New Unicef focus on supply gap for child disability products

25 July 2015

The global supply gap in products for children with disabilities and how to fill it has been highlighted in a new discussion paper.

Unicef and the World Health Organization’s (WHO), Assistive Technology for Children with Disabilities paper outlined steps towards tackling long-standing deficiencies in the supply of assistive technology – products that help children with disabilities better communicate, become more mobile and carry out household tasks, among other things.

The paper was launched in Copenhagen, Denmark, at the first ever forum to discuss the issue this month, attended by Unicef, governments, partners, leading disability advocates and NGOs.

Among the paper’s recommendations are actions to estimate the need for products and the resources available, the creation of legislation and policy to support their delivery, providing funding and increasing the affordability of the technology, training and partnerships.

Unicef procured $3.38 billion (£2.2 billion) in essential supplies and services for children last year, but only a small fraction of this supported the procurement of assistive products.

The development agency said there was large potential for it to expand its focus in assistive product procurement by applying successful strategies in product innovation and market influencing, which have been used for other life-saving health supplies.

“Between 85 and 95 per cent of children who need assistive products do not have access to them,” said Shanelle Hall, director of Unicef’s supply division. “Plainly, we have before us a defining moment in which we can use our collective expertise, knowledge and experience to right this wrong.”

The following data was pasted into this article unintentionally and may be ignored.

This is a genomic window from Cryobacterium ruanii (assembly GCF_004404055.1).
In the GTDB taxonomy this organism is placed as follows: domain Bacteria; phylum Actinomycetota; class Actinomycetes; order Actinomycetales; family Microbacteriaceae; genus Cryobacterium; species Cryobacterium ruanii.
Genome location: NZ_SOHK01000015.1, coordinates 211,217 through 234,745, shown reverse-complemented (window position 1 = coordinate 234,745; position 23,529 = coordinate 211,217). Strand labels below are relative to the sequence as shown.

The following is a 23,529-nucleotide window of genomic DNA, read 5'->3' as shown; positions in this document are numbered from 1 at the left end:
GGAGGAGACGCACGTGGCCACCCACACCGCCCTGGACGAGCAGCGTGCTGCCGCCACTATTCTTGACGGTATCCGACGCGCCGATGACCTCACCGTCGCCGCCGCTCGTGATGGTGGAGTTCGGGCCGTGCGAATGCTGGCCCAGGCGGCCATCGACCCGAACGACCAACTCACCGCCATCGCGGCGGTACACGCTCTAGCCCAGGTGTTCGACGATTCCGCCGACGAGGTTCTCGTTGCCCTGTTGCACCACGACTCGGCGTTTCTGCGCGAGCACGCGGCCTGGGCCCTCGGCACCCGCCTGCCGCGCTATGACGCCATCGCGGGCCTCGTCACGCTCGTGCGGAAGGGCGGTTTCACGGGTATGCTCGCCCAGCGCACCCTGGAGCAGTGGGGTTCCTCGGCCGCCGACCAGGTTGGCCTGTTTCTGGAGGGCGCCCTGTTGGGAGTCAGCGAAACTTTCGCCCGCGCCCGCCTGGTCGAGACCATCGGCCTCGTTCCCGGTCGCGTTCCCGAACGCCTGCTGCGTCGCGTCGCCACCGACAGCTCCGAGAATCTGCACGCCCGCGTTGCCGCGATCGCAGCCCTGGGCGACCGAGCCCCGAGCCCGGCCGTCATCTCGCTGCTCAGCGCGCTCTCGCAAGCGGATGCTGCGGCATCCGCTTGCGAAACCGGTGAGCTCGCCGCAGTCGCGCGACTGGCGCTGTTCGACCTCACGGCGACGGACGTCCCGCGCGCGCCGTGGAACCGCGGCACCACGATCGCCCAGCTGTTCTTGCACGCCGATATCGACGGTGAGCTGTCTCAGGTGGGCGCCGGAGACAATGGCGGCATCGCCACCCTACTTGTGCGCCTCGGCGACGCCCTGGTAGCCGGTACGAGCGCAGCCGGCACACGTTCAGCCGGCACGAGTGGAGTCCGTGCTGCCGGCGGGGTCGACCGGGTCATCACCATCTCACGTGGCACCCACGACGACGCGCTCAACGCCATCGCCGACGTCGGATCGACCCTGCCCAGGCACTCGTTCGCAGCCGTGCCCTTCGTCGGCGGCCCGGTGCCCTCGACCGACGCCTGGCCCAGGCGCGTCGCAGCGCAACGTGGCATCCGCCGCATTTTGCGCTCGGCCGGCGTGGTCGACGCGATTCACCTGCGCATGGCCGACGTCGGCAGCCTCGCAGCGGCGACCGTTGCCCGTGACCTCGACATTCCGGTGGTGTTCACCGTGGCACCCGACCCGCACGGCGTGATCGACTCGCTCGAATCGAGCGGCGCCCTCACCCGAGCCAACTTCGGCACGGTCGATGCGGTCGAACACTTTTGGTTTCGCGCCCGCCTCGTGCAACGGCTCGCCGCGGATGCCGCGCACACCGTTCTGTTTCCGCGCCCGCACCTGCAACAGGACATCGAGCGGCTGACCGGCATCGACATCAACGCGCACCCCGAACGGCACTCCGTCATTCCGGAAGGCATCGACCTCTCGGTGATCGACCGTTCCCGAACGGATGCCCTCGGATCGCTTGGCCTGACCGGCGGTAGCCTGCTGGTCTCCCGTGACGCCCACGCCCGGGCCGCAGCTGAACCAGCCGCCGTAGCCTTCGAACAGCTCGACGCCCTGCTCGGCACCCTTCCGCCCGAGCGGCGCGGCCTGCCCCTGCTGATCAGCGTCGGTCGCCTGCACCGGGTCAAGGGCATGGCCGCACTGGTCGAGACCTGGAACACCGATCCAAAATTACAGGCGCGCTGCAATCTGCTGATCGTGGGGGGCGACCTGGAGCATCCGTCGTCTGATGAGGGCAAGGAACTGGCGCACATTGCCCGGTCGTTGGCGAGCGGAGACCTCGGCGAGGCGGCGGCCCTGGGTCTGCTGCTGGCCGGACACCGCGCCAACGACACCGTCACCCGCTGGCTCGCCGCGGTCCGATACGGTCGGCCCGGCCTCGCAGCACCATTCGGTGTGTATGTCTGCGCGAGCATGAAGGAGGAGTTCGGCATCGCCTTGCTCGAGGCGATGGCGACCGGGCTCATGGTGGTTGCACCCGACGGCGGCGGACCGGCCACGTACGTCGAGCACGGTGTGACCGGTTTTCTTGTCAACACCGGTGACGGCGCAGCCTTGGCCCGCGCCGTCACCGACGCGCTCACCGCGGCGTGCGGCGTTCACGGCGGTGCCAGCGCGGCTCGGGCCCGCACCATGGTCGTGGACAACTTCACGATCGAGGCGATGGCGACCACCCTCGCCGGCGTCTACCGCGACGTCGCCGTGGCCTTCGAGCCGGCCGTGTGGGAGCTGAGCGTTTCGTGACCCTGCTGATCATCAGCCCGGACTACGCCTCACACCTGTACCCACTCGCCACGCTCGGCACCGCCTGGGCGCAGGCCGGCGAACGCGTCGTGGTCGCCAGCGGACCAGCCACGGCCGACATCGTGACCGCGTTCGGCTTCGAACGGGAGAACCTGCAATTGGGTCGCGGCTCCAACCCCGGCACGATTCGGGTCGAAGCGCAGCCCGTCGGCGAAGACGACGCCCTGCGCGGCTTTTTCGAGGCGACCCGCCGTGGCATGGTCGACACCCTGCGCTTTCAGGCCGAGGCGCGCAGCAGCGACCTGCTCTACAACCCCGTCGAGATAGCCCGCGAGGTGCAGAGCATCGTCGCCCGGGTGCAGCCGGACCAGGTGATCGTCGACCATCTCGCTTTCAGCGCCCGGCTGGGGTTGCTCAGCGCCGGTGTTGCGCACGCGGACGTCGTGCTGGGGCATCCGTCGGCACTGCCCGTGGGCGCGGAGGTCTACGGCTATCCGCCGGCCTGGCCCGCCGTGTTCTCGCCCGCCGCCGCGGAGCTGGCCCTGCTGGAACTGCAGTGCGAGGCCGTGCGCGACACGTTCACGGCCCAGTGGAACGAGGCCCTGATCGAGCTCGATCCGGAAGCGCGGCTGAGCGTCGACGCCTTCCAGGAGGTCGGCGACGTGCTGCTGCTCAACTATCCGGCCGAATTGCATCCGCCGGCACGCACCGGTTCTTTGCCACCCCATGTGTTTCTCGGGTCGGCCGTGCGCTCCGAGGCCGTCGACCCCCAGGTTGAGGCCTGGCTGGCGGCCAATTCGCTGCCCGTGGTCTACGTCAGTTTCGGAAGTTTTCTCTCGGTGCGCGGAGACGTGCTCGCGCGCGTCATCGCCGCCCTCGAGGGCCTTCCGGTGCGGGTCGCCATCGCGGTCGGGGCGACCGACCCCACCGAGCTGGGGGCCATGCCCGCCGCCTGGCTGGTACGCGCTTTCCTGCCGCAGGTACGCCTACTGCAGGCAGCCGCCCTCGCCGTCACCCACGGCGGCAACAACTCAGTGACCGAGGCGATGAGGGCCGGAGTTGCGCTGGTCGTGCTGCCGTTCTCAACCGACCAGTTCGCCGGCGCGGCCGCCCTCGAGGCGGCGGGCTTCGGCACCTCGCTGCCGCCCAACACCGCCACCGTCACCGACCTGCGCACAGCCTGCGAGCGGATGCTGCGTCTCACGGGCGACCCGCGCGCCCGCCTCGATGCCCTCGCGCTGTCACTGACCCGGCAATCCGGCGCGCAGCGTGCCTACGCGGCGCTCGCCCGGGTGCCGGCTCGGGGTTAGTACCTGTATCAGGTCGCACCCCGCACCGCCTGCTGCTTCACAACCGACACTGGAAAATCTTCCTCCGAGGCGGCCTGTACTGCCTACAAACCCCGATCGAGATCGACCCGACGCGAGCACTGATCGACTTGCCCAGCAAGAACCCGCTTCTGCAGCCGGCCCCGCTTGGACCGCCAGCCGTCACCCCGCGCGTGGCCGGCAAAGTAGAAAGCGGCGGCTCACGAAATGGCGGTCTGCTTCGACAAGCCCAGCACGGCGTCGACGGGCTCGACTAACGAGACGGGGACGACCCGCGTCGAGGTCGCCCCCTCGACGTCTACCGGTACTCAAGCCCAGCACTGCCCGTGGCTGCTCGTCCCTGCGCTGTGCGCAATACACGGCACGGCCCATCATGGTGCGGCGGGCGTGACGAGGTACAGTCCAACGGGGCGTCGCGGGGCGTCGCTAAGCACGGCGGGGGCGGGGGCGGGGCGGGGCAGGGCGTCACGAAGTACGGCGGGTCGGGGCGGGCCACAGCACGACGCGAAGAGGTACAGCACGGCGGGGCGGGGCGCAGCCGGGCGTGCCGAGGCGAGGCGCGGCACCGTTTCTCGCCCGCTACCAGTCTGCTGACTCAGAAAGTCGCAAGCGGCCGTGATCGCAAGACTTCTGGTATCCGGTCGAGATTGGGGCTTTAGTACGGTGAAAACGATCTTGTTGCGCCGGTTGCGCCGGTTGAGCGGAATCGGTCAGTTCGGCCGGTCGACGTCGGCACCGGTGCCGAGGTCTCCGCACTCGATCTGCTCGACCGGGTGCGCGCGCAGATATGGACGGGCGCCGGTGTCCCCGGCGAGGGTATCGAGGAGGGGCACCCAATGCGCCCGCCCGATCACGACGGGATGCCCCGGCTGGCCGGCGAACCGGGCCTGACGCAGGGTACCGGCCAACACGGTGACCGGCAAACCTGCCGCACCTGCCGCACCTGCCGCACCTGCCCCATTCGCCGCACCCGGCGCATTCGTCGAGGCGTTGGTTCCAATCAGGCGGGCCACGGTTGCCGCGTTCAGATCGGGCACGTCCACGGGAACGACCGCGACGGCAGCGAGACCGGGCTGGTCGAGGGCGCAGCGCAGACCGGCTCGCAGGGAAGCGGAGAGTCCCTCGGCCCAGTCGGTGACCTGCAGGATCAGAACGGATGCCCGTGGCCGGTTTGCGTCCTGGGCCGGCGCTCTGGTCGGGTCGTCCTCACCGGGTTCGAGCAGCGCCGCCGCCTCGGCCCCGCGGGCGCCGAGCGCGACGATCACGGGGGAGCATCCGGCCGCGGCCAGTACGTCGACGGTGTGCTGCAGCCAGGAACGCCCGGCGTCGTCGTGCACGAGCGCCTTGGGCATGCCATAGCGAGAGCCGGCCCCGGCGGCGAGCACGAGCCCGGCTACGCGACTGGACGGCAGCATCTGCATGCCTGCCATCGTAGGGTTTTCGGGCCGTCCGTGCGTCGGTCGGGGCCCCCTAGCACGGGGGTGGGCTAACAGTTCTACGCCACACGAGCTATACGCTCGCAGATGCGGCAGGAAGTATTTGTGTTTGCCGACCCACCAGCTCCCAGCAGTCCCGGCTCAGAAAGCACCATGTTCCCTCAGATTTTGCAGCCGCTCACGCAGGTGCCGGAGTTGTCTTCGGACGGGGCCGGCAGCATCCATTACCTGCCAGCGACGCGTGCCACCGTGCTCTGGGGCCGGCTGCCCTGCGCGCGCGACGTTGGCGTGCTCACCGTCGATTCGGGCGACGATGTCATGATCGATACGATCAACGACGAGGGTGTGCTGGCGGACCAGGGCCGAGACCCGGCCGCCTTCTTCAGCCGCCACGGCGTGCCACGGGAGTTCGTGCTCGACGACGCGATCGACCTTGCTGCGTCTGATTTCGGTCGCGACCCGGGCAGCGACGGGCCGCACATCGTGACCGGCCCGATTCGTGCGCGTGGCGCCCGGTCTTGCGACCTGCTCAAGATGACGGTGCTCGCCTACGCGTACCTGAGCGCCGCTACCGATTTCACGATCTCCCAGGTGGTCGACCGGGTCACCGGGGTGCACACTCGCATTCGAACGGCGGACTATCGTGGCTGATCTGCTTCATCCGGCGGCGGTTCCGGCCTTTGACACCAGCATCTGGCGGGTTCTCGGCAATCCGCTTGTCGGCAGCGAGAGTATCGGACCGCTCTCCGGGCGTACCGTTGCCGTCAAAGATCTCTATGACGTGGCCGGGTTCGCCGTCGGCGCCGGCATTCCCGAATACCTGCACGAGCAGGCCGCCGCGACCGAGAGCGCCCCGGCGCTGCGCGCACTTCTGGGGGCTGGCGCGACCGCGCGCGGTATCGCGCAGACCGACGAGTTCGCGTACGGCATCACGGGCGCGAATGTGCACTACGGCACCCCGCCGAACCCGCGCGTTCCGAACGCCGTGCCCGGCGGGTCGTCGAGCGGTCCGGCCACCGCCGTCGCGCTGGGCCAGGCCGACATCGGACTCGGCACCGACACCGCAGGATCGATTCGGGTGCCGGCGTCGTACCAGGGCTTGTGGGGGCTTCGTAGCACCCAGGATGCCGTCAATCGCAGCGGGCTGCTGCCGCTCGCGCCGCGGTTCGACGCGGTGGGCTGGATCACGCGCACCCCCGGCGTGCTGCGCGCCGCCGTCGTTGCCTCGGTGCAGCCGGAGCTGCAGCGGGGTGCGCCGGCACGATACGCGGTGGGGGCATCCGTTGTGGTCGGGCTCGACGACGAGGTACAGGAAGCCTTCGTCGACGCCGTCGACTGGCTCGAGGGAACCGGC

Unicef said solving the problem would require better understanding of the issues that limit access to such products. It cited a global survey that showed availability of repair services was just as important as the provisioning of assistive products. But 75 per cent of respondents in developing countries said repair services are either limited or not available.

Also, regulatory requirements make it difficult for diagnostic and rehabilitation equipment to enter many countries, which sometimes forces manufacturers to stick to standard specifications despite the diversity of individual needs.

Zafar Mirza, WHO’s coordinator for public health, innovation and intellectual property, said: “Assistive products can make a critical impact on the lives of children with disabilities, and can mean the difference between the enjoyment of rights and a life of isolation and deprivation.”

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